I like to believe I am a calm, controlled kind of woman.
So when I heard about the storm of the century heading our way, Doug and I took all the necessary precautions.
We filled the tub with water, charged up our battery-powered lights, moved all of our deck furniture, brought in all the pumpkins and Halloween decorations, made a pot of soup, did all the laundry and checked bits of advice of preparations lists.
Then, we waited.
And watched the news.
Always a mistake. But, how do you pull yourself away from it?
The more I watched, the more my anxiety grew.
The sky darkened, the rains poured down, and the winds picked up.
I pestered Doug with questions like, “Should I move that bike out of the backyard? Should we go to the basement now?”
I also kept returning to the bags of Halloween candy like they were the last bags of candy I would ever see in my life.
I wrote a couple of storm stories for the Deseret News to stay busy.
I checked Twitter and Facebook obsessively and I looked out the window repeatedly.
Doug told me to relax and sit down.
We have a hurricane the size of Texas heading our way! The weatherman says we could lose power for weeks!
How can I relax?
I could not relax.
More TV, more Twitter, more Facebook, more window watching, and more candy.
Finally, it was bedtime.
Every time I closed my eyes a gust of wind or a heavy downpour jolted me out of bed.
I kept looking toward the window to make sure the streetlights were still on.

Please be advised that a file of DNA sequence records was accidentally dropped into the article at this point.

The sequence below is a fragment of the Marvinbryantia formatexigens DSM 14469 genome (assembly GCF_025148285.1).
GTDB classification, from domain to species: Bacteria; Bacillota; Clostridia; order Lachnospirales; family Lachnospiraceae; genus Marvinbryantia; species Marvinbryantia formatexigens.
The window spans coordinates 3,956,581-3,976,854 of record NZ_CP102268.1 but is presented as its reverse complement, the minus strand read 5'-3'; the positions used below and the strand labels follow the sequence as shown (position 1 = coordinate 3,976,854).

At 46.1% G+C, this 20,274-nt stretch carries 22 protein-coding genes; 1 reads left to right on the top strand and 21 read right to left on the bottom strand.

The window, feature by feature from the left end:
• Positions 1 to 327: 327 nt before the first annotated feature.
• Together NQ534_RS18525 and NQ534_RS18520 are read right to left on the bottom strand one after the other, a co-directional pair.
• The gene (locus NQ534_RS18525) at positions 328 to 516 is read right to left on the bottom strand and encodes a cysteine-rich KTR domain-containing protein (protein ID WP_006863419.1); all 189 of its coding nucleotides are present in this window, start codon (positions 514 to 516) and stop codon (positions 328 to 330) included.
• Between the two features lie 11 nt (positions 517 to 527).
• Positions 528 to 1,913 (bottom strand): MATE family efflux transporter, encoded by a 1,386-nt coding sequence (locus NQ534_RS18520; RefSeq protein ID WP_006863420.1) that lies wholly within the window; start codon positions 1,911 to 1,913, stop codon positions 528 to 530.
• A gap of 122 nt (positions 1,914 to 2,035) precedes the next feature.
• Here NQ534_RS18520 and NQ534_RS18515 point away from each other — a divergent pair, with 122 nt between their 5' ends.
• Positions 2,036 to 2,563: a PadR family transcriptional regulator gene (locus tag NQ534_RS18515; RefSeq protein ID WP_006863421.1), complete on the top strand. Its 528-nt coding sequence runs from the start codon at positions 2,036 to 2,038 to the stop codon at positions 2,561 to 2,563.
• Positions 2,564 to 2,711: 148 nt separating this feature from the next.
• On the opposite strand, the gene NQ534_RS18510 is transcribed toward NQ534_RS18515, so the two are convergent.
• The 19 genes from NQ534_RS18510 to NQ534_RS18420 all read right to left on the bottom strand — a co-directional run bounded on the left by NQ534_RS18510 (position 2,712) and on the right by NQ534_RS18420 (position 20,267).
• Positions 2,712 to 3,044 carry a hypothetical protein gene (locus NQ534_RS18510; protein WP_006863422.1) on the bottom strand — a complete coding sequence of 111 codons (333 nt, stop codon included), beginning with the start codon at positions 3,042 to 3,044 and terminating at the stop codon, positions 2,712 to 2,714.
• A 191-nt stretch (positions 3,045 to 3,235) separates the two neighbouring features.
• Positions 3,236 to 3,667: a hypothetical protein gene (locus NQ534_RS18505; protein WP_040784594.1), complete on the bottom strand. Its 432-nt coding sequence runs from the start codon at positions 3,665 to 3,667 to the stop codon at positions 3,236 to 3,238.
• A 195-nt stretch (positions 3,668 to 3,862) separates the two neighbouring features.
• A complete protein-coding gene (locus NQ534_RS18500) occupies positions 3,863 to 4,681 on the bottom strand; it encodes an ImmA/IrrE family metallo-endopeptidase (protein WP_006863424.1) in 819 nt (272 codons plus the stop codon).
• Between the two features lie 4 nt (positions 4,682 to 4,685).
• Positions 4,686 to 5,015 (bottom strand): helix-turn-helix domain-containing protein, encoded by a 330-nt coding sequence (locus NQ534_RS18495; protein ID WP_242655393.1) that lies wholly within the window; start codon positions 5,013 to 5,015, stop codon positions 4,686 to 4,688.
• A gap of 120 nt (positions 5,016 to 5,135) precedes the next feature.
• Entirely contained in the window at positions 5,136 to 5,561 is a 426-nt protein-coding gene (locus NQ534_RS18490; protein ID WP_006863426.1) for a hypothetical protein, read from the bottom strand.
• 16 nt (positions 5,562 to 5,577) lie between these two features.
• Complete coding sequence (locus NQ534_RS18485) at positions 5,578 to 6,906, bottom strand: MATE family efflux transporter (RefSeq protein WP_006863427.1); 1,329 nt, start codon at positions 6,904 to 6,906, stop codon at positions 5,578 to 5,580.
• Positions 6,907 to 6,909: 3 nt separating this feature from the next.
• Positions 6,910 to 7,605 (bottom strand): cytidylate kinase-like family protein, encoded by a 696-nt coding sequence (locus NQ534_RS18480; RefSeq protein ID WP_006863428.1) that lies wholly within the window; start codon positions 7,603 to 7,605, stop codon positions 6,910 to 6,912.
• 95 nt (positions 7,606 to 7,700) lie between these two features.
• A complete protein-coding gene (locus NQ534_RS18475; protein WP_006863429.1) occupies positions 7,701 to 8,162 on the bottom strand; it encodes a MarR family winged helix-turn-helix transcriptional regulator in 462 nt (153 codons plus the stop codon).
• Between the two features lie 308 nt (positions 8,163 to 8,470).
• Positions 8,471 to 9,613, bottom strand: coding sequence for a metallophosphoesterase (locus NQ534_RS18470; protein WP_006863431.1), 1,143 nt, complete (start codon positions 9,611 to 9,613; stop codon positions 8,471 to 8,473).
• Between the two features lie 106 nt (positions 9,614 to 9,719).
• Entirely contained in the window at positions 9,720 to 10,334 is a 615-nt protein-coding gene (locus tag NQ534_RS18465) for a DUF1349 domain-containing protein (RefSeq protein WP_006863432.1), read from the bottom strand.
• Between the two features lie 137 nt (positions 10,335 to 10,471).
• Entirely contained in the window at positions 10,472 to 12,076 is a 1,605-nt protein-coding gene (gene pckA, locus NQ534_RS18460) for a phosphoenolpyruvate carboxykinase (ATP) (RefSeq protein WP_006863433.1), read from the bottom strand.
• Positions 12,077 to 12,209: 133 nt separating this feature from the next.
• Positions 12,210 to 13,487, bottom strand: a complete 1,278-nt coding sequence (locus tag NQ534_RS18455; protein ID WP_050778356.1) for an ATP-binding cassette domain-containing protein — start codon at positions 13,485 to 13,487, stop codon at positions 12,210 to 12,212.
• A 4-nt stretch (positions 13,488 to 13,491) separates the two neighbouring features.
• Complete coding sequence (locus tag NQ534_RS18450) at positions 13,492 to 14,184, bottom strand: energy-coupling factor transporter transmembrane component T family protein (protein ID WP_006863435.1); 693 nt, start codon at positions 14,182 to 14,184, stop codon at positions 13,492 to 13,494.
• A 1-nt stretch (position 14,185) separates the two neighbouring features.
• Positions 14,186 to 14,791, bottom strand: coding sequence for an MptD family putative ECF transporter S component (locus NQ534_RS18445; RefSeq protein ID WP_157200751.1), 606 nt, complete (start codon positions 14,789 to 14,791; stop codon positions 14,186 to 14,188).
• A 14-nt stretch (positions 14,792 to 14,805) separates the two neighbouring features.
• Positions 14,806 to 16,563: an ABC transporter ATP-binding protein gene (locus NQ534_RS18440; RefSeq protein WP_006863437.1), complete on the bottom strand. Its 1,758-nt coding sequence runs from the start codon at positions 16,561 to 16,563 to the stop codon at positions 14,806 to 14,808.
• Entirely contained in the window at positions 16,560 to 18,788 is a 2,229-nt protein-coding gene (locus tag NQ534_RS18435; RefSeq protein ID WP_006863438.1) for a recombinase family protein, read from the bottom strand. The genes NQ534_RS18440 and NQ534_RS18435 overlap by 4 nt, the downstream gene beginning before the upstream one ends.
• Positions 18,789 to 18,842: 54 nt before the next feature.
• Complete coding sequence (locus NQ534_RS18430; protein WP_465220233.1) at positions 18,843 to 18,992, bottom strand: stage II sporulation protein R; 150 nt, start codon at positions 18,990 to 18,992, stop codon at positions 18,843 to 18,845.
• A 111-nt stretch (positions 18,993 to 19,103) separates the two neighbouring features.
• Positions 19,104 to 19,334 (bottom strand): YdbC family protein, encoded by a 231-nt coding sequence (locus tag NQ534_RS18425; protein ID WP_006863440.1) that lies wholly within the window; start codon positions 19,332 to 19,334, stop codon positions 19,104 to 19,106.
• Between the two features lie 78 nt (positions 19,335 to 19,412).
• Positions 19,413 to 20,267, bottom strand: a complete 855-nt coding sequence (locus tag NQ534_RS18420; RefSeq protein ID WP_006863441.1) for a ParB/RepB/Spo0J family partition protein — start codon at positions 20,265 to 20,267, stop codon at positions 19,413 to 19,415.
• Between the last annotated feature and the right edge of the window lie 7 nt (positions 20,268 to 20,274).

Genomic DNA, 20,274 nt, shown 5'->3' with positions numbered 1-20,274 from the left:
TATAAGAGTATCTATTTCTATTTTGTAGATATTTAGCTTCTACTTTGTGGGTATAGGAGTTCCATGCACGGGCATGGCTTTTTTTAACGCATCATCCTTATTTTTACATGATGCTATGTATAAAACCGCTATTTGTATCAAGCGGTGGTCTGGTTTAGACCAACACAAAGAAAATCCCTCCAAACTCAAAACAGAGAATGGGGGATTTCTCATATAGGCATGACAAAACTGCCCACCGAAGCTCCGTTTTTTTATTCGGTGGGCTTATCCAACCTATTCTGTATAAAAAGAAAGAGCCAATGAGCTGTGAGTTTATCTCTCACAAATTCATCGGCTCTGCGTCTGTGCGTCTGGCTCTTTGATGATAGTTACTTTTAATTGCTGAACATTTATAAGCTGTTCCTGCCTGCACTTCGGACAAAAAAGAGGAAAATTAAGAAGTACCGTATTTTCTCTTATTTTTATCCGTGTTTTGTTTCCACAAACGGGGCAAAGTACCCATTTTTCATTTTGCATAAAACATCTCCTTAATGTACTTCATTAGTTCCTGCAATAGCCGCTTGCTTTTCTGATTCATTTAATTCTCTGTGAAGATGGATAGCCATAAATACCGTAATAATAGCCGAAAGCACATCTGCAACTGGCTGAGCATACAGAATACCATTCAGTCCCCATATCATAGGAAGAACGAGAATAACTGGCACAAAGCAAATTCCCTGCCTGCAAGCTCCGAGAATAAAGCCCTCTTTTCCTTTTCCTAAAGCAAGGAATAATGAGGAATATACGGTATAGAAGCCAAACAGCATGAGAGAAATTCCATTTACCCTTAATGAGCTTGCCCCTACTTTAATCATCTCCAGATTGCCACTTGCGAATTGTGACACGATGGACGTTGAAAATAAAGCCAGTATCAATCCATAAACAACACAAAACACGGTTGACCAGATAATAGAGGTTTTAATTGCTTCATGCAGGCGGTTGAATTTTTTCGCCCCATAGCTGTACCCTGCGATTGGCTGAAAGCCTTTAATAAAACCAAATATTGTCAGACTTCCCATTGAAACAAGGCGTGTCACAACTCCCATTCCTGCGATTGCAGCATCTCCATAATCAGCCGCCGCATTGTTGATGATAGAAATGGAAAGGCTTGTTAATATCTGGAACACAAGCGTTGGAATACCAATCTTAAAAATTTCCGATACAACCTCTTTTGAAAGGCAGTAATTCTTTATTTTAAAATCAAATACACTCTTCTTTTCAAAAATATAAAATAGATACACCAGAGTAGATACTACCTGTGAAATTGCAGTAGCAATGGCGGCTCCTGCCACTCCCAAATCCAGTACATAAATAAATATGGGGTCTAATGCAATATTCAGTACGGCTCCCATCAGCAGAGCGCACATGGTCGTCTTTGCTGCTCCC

Finally, I fell asleep and empathized with Dorothy and Toto.
The next day, I woke up and it was over.
Trees standing. Power still on. Basement dry.
Enormous relief and gratitude washed over me.
Then, I turned on the news and saw what was happening to our neighbors in Pennsylvania, New Jersey and New York.
And while my personal worries had evaporated and my high level anxiety had subsided, I felt guilty.
Why did we get off so easy while they got totally slammed?
As I watched homeowners standing in their vanished neighborhoods holding their children and shaking their heads in disbelief, I was reminded of how desperately we all want control over our lives and how tragedies like this prove to us that we never really have it.
When I was going through chemotherapy (a recurring theme in a lot of my blog posts, I know. I know…), I stood over my jewelry box one afternoon and dumped everything out on my dresser.
Feverishly I focused on sorting all my jewelry and organizing it neatly into little compartments.
I took such deep pleasure in that moment because I had total control over that one small thing.
Waiting for a hurricane to land is like staring at a messy jewelry box with your hands tied behind your back.
You desperately want to put everything in its place, and you can’t.
So, you pace the floor, eat the candy, try to read a book, put it down, and keep watching disasters on TV.
Today I put the pumpkins back on the porch, the furniture back on the deck, and tried to walk away from the bags of candy.
Those small things helped my life feel normal again.
Except for the pangs of sadness I still feel for those with the overwhelming task of trying to turn chaos back into order.
In my helpless state, I looked for opportunities to help, hoping to lessen my feelings of guilt and to give me some of that elusive feeling of control over something, anything.
Maybe somebody has a jewelry box I could organize, a child I could hold, or a water bottle I could hand out.
I read an article by Sandy Wallace at examiner.com, that said, “”Hurricane Sandy may have taken a lot of things away from New York and New Jersey, but the storm known as Frankenstorm and Superstorm Sandy can’t take away the resilience of the people.”